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Original Research: COPD |

The Impact of Disability on Depression Among Individuals With COPD

Patricia P. Katz, PhD; Laura J. Julian, PhD; Theodore A. Omachi, MD, MBA; Steven E. Gregorich, PhD; Mark D. Eisner, MD, MPH, FCCP; Edward H. Yelin, PhD; Paul D. Blanc, MD, MSPH, FCCP
Author and Funding Information

From the Department of Medicine (Drs Katz, Julian, Omachi, Gregorich, Eisner, and Yelin); the Department of Medicine, Division of Occupational and Environmental Medicine (Dr Blanc); and the Cardiovascular Research Institute (Dr Blanc), University of California, San Francisco, San Francisco, CA.

Correspondence to: Patricia P. Katz, PhD, University of California, San Francisco, 3333 California St, Ste 270, San Francisco, CA 94143-0920; e-mail: patti.katz@ucsf.edu


Funding/Support: This study was supported by the National Institutes of Health [National Heart, Lung and Blood Institute Grant R01 HL067438].

Reproduction of this article is prohibited without written permission from the American College of Chest Physicians (www.chestpubs.org/site/misc/reprints.xhtml).


© 2010 American College of Chest Physicians


Chest. 2010;137(4):838-845. doi:10.1378/chest.09-1939
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Background:  Both disability and depression are common in COPD, but limited information is available on the time-ordered relationship between increases in disability and depression onset.

Methods:  Subjects were members of a longitudinal cohort with self-reported physician-diagnosed COPD, emphysema, or chronic bronchitis. Data were collected through three annual structured telephone interviews (T1, T2, and T3). Depression was defined as a score ≥ 4 on the Geriatric Depression Scale Short Form (S-GDS). Disability was measured with the Valued Life Activities (VLA) scale; three disability scores were calculated: percent of VLAs unable to perform, percent of VLAs affected (unable to perform or with some degree of difficulty), and mean VLA difficulty rating. Disability increases were defined as a 0.5 SD increase in disability score between T1 and T2. Multiple logistic regression analyses estimated the risk of T3 depression following a T1 to T2 disability increase for the total cohort and then excluding individuals who met the depression criterion at T1 or T2.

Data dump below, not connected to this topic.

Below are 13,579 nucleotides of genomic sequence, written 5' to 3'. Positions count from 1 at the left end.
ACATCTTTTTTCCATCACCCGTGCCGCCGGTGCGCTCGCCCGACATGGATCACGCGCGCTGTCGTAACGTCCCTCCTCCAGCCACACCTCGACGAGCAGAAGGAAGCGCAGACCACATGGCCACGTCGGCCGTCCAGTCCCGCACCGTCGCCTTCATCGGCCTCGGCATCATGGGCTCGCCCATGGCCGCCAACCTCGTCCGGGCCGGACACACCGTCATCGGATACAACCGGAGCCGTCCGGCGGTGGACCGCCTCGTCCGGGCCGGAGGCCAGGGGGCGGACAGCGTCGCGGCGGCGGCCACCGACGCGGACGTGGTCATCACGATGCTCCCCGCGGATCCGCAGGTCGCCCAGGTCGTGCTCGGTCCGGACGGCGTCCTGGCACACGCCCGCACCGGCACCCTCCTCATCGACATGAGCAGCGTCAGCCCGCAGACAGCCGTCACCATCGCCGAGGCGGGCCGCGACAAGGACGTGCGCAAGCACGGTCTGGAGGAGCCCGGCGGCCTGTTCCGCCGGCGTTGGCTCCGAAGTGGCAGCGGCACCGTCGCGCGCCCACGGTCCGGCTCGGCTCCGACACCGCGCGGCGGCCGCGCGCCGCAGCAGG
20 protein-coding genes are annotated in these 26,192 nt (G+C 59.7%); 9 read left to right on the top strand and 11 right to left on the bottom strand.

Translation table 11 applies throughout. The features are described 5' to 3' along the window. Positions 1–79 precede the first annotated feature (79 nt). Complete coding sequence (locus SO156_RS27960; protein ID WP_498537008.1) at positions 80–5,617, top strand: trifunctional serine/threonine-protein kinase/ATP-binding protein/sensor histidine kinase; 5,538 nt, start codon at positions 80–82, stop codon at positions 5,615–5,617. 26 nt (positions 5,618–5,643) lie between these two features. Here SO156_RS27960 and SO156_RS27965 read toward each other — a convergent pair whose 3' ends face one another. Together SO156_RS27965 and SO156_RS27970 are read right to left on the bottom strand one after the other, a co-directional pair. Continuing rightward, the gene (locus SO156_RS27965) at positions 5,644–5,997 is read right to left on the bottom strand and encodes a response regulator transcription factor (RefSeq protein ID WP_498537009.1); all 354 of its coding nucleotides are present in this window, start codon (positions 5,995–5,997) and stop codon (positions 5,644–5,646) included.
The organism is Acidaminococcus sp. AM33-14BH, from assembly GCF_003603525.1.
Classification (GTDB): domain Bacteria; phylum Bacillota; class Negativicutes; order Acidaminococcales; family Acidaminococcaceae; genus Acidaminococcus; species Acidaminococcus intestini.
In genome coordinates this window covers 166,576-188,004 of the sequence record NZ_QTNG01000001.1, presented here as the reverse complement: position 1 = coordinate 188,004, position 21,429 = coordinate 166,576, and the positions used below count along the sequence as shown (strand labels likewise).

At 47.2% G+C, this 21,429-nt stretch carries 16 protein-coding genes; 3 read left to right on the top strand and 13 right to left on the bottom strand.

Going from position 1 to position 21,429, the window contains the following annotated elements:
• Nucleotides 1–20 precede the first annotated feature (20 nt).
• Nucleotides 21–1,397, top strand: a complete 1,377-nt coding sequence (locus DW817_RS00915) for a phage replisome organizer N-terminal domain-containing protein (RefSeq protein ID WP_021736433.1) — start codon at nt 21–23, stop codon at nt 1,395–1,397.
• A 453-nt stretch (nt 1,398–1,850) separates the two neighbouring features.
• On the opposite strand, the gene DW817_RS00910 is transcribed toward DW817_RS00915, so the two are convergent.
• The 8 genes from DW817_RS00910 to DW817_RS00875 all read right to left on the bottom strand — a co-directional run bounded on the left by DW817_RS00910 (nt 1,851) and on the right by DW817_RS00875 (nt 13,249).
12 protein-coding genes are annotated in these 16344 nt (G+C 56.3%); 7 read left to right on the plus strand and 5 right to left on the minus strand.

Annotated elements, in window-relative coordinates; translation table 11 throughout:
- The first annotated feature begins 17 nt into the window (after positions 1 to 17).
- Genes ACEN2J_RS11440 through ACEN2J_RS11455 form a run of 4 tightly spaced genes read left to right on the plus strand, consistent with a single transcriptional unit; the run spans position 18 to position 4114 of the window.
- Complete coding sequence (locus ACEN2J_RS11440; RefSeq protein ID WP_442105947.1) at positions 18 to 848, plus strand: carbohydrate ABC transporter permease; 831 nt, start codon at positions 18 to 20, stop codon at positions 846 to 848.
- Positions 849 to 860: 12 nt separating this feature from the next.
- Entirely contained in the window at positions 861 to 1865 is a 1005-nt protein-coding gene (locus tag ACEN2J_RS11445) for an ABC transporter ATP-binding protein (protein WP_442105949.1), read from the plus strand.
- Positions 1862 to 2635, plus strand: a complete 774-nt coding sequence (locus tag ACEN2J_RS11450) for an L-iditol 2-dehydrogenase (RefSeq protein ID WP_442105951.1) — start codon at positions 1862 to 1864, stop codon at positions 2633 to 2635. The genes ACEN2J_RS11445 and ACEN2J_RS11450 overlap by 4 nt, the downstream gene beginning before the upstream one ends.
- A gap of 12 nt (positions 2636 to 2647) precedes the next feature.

Results:  Approximately 30% of subjects met the depression criterion each year. Eight percent to 19% experienced a T1 to T2 disability increase, depending on the disability measure. Including all cohort members and controlling for baseline S-GDS scores, T1 to T2 increases in disability yielded a significantly elevated risk of T3 depression (% affected odds ratio [OR] =3.6; 95% CI, [1.7, 7.7]; % unable OR = 6.1 [17, 21.8]; mean difficulty OR= 3.6 [1.7, 8.0]). Omitting individuals depressed at T1 or T2 yielded even stronger risk estimates for % unable (OR = 13.4 [2.0, 91.4]) and mean difficulty (OR = 3.9 [1.3, 11.8]).

Conclusions:  Increases in VLA disability are strongly predictive of the onset of depression.


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